Stephen Crane; A Bibliography

Philadelphia, PA: The Centaur Book Shop, 1923. Limited Edition, Number 193 of 300. Hardcover. Format is approximately 5 inches by 8 inches. Frontis portrait tipped in with facsimile signature. Ex-library with the usual library markings. This is one of The Centaur Bibliographies of Modern American Authors. This is the second of the Centaur Bibliography done by the bookfellows at The Torch Press, Cedar Rapids, Iowa. Charles Vincent Emerson Starrett (October 26, 1886 – January 5, 1974), known as Vincent Starrett, was a Canadian-born American writer, newspaperman, and bibliophile. Starrett landed a job as a cub reporter with the Chicago Inter-Ocean in 1905. When that paper folded two years later he began working for the Chicago Daily News as a crime reporter, a feature writer, and finally a war correspondent in Mexico from 1914 to 1915. In 1920, he wrote a Sherlock Holmes pastiche entitled The Adventure of the Unique "Hamlet". Starrett on at least one occasion said that the press-run was 100 copies, but on others claimed 200; a study of surviving copies by Randall Stock documents 110. This story involved the detective investigating a missing 1602 inscribed edition of Shakespeare's play Hamlet. Starrett's most famous work, The Private Life of Sherlock Holmes, was published in 1933. Following that, Starrett wrote a book column, "Books Alive," for The Chicago Tribune. He retired after 25 years of the column in 1967. Starrett was one of the founders of The Hounds of the Baskerville (sic), a Chicago chapter of The Baker Street Irregulars. His influential weekly column "Books Alive" ran in the Chicago Tribune for 25 years. Starrett wrote: Collecting Stephen Crane is a labor of love (p. 6). Stephen Crane (November 1, 1871 – June 5, 1900) was an American poet, novelist, and short story writer. Prolific throughout his short life, he wrote notable works in the Realist tradition as well as early examples of American Naturalism and Impressionism. He is recognized by modern critics as one of the most innovative writers of his generation. Crane began writing at the age of four and had several articles published by the age of 16. Having little interest in university studies though he was active in a fraternity, he left Syracuse University in 1891 to work as a reporter and writer. Crane's first novel was the 1893 Bowery tale Maggie: A Girl of the Streets, generally considered by critics to be the first work of American literary Naturalism. He won international acclaim in 1895 for his Civil War novel The Red Badge of Courage, which he wrote without having any battle experience. In 1896, Crane endured a highly publicized scandal after appearing as a witness in the trial of a suspected prostitute, an acquaintance named Dora Clark. Late that year he accepted an offer to travel to Cuba as a war correspondent. As he waited in Jacksonville, Florida, for passage, he met Cora Taylor, with whom he began a lasting relationship. En route to Cuba, Crane's vessel, the SS Commodore, sank off the coast of Florida, leaving him and others adrift for 30 hours in a dinghy. Crane described the ordeal in "The Open Boat". During the final years of his life, he covered conflicts in Greece (accompanied by Cora, recognized as the first woman war correspondent) and later lived in England with her. He was befriended by writers such as Joseph Conrad and H. G. Wells. Plagued by financial difficulties and ill health, Crane died of tuberculosis in a Black Forest sanatorium in Germany at the age of 28. At the time of his death, Crane was considered an important figure in American literature. After he was nearly forgotten for two decades, critics revived interest in his life and work. Crane's writing is characterized by vivid intensity, distinctive dialects, and irony. Common themes involve fear, spiritual crises and social isolation. Although recognized primarily for The Red Badge of Courage, which has become an American classic, Crane is also known for his poetry, journalism, and short stories such as "The Open Boat", "The Blue Hotel", "The Bride Comes to Yellow Sky", and The Monster. His writing made a deep impression on 20th-century writers, most prominent among them Ernest Hemingway, and is thought to have inspired the Modernists and the Imagists. Condition: Good.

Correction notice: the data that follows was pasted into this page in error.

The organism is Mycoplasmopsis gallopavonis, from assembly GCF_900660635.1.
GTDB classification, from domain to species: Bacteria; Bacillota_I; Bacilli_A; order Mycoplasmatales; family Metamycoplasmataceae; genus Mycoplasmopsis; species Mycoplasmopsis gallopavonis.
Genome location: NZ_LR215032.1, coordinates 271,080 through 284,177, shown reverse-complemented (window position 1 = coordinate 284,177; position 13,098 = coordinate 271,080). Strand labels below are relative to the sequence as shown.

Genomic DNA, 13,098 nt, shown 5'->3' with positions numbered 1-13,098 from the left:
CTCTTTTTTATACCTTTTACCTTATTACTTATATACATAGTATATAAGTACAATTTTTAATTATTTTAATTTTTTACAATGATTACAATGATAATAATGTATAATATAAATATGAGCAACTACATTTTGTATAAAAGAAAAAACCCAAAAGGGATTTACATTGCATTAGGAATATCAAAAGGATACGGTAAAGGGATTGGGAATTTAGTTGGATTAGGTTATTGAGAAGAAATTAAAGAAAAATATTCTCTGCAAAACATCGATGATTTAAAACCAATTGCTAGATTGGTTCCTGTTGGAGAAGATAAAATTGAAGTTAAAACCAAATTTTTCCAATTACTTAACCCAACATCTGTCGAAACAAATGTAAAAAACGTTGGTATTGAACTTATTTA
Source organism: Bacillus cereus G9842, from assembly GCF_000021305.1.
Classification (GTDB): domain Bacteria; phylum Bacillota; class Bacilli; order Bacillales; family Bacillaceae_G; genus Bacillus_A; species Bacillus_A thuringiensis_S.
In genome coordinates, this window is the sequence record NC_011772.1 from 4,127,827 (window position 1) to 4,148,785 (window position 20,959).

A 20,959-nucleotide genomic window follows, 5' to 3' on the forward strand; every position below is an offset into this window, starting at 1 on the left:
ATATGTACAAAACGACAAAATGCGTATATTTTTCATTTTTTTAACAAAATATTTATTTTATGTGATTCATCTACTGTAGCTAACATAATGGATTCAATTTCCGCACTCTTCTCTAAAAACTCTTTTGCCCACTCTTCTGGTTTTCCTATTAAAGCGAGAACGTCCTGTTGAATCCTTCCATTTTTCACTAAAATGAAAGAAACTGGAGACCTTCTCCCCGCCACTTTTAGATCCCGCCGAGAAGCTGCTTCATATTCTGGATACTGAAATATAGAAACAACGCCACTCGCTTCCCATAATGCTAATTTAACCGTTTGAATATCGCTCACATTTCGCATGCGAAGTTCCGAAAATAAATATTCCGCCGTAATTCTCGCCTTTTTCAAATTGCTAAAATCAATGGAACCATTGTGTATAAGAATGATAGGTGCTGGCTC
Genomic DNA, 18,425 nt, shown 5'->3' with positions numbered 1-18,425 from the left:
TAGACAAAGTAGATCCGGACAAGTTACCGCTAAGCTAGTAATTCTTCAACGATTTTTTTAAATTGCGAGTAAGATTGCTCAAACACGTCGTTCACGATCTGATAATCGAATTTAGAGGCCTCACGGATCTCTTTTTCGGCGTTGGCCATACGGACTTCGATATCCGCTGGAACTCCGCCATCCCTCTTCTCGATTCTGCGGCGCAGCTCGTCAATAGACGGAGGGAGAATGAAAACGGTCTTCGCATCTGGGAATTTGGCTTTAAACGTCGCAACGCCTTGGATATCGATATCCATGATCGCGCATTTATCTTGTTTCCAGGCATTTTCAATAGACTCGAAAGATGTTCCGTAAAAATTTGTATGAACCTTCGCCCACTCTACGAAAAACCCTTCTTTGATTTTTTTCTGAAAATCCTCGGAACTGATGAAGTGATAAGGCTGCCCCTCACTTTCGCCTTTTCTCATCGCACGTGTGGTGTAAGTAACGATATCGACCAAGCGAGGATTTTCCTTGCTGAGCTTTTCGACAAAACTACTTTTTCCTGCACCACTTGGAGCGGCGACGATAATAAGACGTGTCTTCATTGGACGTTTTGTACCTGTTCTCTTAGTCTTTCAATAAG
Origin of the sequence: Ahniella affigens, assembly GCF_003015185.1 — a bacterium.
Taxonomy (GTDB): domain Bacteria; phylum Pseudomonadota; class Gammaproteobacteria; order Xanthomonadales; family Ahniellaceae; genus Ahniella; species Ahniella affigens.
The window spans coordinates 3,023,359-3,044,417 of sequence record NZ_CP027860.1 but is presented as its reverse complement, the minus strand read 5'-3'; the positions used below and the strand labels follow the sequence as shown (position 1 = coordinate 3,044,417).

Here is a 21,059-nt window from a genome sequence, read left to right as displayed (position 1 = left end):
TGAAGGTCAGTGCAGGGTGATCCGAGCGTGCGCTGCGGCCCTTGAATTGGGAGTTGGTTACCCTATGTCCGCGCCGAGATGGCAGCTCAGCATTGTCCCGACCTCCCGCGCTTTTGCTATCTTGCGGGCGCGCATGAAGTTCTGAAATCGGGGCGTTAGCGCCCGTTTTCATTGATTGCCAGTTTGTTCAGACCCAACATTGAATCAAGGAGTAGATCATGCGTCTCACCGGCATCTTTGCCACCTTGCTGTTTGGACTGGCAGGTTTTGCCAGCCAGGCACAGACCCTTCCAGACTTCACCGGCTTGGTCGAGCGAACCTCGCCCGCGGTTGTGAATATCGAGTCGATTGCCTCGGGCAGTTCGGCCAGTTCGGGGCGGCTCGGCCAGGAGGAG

Keywords: Reference works, Bibliography, Stephen Crane, First Editions, Variants, Printings

[Book #84212]

Price: $100.00

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